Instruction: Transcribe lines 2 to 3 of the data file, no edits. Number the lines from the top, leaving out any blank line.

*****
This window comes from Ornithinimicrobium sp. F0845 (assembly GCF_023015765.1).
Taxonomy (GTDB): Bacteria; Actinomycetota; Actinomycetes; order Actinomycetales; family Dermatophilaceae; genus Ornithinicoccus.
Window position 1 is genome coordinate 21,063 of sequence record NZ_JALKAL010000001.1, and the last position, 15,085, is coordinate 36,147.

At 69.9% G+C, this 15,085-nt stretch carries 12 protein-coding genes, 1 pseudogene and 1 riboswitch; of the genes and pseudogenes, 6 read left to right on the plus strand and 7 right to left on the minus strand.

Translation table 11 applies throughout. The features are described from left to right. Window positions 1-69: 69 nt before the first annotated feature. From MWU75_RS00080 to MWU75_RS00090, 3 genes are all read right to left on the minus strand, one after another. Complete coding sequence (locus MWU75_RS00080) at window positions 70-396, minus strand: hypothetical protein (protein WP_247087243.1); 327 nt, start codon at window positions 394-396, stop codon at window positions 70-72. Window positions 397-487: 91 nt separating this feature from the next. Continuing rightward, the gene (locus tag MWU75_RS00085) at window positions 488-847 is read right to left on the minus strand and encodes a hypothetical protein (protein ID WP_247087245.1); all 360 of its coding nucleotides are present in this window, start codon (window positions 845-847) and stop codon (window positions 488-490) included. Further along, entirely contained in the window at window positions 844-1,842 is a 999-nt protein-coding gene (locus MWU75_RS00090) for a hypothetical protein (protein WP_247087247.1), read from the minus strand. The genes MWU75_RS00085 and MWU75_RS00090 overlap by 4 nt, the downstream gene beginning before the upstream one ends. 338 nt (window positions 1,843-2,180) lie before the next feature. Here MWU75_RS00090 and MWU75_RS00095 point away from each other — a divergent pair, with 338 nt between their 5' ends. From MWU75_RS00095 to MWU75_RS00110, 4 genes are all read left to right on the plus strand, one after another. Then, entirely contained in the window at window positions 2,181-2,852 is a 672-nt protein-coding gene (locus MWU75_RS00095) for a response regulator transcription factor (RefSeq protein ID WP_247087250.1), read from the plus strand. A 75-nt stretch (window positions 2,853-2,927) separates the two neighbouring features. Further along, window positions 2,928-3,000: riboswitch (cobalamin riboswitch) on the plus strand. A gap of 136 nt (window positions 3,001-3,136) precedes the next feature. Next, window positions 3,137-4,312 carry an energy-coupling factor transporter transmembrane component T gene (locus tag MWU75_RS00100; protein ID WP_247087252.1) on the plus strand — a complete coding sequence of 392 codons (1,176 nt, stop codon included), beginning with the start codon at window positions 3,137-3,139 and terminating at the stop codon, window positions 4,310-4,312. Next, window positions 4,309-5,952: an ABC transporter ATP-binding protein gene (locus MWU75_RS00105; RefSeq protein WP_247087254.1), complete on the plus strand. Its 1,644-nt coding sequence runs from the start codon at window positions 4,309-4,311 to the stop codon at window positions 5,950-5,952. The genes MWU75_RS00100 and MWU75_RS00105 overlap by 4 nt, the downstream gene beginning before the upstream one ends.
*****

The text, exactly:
Taxonomy (GTDB): Bacteria; Actinomycetota; Actinomycetes; order Actinomycetales; family Dermatophilaceae; genus Ornithinicoccus.
Window position 1 is genome coordinate 21,063 of sequence record NZ_JALKAL010000001.1, and the last position, 15,085, is coordinate 36,147.